The life cycle analysis and the energy life cycle analysis are useful design support tools when sustainability becomes imperative. The final phase of buildings life cycle is probably the least known, on which less knowledge is available. In the Brazilian building industry, the lifespan of a building design rarely is treated as a definite design parameter. There is rather a common sense attitude to take any building demands as permanent, and to take for granted that buildings solutions are durable and solid. Housing, being a permanent issue in any society, presents a real challenge to the choice of a design lifespan. In Brazilian history, there was a contrast of the native solutions of collective, non-durable houses built by several nomadic tribes, and the stone and masonry buildings introduced by the sedentary Portuguese conquerors. Durable buildings are commonly associated with welfare. However, social dynamics makes traditional families of both parents and children be just one of several possible arrangements. In addition, a more liberal attitude towards family leads to an increase in the number of people living in alternative arrangements. Japan is an example of country where houses have been made intentionally ephemeral since the half of 20th century. The present article presents the development of a flexible housing design solution on the basis of the Design Science Research approach. A comparison in terms of energy life cycle shows how flexibility and dematerialization may point at a feasible future for housing policies in Brazil.

Keywords: adaptability, adaptable building, embodied energy, life cyclce analysis, social housing

Procedia PDF Downloads 156
29077 Life Cycle Cost Evaluation of Structures with Hysteretic Dampers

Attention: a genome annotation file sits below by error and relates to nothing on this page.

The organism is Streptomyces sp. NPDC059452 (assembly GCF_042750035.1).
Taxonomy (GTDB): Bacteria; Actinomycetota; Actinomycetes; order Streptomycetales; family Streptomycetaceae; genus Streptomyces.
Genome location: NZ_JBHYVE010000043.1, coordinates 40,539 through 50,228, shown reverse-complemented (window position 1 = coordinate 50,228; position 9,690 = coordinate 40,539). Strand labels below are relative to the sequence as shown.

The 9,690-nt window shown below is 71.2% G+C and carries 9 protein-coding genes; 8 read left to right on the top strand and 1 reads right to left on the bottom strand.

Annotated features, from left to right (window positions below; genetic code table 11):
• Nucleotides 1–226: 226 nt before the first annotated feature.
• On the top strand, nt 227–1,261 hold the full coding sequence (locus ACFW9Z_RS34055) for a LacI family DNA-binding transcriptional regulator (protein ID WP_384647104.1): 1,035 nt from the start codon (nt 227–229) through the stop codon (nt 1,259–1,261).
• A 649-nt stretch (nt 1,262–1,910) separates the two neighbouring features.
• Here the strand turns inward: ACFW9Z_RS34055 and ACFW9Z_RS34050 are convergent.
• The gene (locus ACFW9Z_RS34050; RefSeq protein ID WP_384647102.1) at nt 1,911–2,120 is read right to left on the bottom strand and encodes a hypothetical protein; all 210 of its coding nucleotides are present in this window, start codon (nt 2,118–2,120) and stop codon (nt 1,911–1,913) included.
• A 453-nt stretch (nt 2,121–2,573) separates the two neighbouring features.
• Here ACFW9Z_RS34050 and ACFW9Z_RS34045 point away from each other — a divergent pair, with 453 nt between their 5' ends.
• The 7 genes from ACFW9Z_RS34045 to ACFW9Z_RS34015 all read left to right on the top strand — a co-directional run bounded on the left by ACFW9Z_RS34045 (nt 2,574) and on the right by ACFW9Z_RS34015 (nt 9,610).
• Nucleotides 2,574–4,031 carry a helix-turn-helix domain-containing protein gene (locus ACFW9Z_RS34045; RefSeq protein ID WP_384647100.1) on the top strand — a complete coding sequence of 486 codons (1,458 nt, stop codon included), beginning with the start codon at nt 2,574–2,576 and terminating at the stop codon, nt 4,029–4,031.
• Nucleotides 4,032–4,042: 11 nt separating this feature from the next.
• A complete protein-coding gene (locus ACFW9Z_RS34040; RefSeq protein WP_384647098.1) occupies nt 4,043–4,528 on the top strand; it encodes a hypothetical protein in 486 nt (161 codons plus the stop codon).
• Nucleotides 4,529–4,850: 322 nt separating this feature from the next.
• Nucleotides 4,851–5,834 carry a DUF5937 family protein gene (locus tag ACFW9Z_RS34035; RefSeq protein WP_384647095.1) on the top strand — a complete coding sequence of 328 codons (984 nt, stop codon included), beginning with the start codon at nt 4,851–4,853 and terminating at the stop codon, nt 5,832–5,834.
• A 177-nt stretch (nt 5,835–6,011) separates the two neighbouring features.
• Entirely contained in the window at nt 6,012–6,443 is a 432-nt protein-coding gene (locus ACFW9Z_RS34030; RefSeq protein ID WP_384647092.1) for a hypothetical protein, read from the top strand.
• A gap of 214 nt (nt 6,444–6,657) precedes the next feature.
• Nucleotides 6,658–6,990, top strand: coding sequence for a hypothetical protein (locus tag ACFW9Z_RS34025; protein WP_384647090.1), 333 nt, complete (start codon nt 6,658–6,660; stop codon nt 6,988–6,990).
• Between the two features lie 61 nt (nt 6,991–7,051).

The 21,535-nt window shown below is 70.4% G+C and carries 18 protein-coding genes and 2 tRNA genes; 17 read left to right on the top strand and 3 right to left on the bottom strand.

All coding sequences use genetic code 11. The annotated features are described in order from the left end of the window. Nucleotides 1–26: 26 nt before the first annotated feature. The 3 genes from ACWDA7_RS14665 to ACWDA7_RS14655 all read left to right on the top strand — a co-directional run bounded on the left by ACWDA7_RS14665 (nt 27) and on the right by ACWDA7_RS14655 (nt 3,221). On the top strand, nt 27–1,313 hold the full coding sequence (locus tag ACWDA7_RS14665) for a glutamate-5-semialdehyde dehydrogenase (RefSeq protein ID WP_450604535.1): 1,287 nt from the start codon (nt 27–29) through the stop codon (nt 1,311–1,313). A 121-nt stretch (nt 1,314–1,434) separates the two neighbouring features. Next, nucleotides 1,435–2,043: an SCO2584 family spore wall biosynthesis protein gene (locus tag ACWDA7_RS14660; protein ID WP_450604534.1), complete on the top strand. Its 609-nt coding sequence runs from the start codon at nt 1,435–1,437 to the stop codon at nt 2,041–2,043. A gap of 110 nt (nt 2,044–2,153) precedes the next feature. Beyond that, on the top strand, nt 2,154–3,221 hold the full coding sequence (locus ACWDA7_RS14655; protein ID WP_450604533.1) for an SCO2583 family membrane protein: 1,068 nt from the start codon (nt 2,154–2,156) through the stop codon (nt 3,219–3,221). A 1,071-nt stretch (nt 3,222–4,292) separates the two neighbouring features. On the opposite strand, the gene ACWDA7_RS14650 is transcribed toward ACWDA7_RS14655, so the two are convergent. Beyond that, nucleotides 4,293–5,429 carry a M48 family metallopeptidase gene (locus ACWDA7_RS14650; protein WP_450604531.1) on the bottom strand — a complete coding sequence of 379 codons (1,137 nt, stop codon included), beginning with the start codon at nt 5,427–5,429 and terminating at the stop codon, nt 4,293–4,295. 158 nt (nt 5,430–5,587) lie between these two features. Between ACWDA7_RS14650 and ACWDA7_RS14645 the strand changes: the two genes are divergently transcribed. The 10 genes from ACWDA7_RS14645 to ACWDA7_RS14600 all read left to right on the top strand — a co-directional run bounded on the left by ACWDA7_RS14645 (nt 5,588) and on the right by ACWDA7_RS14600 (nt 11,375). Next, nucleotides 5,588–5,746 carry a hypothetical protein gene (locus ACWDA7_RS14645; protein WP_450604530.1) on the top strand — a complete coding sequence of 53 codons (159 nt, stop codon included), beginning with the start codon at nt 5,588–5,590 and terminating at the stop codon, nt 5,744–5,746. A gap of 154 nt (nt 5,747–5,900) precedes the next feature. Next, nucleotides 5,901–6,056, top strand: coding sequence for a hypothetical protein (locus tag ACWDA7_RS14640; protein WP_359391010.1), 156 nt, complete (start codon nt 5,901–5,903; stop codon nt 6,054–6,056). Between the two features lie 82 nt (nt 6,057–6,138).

Authors: Jinkoo Kim, Hyungoo Kang, Hyungjun Shin

Abstract:

In this study, a hybrid energy dissipation device is developed by combining a steel slit plate and friction pads to be used for seismic retrofit of structures, and its effectiveness is investigated by comparing the life cycle costs of the structure before and after the retrofit. The seismic energy dissipation capability of the dampers is confirmed by cyclic loading tests. The probabilities of reaching various damage states are obtained by fragility analysis, and the life cycle costs of the model structures are computed using the PACT (Performance Assessment Calculation Tool) program based on FEMA P-58 methodology. The fragility analysis shows that the probabilities of reaching limit states are minimized by the seismic retrofit with hybrid dampers and increasing column size. The seismic retrofit with increasing column size and hybrid dampers results in the lowest repair cost and shortest repair time.

Keywords: slit dampers, friction dampers, seismic retrofit, life cycle cost, FEMA P-58, PACT

Procedia PDF Downloads 233
29076 Life Cycle Assessment as a Decision Making for Window Performance Comparison in Green Building Design

Authors: Ghada Elshafei, Abdelazim Negm

Abstract:

Life cycle assessment is a technique to assess the environmental aspects and potential impacts associated with a product, process, or service, by compiling an inventory of relevant energy and material inputs and environmental releases; evaluating the potential environmental impacts associated with identified inputs and releases; and interpreting the results to help you make a more informed decision. In this paper, the life cycle assessment of aluminum and beech wood as two commonly used materials in Egypt for window frames are heading, highlighting their benefits and weaknesses. Window frames of the two materials have been assessed on the basis of their production, energy consumption and environmental impacts. It has been found that the climate change of the windows made of aluminum and beech wood window, for a reference window (1.2m × 1.2m), are 81.7 mPt and - 52.5 mPt impacts respectively. Among the most important results are: fossil fuel consumption, potential contributions to the green building effect and quantities of solid waste tend to be minor for wood products compared to aluminum products; incineration of wood products can cause higher impacts of acidification and eutrophication than aluminum, whereas thermal energy can be recovered.

Keywords: aluminum window, beech wood window, green building, life cycle assessment, life cycle analysis, SimaPro software, window frame

Procedia PDF Downloads 335
29075 Life Cycle Assessment of an Onshore Wind Turbine in Kuwait

Authors: Badriya Almutairi, Ashraf El-Hamalawi

Abstract: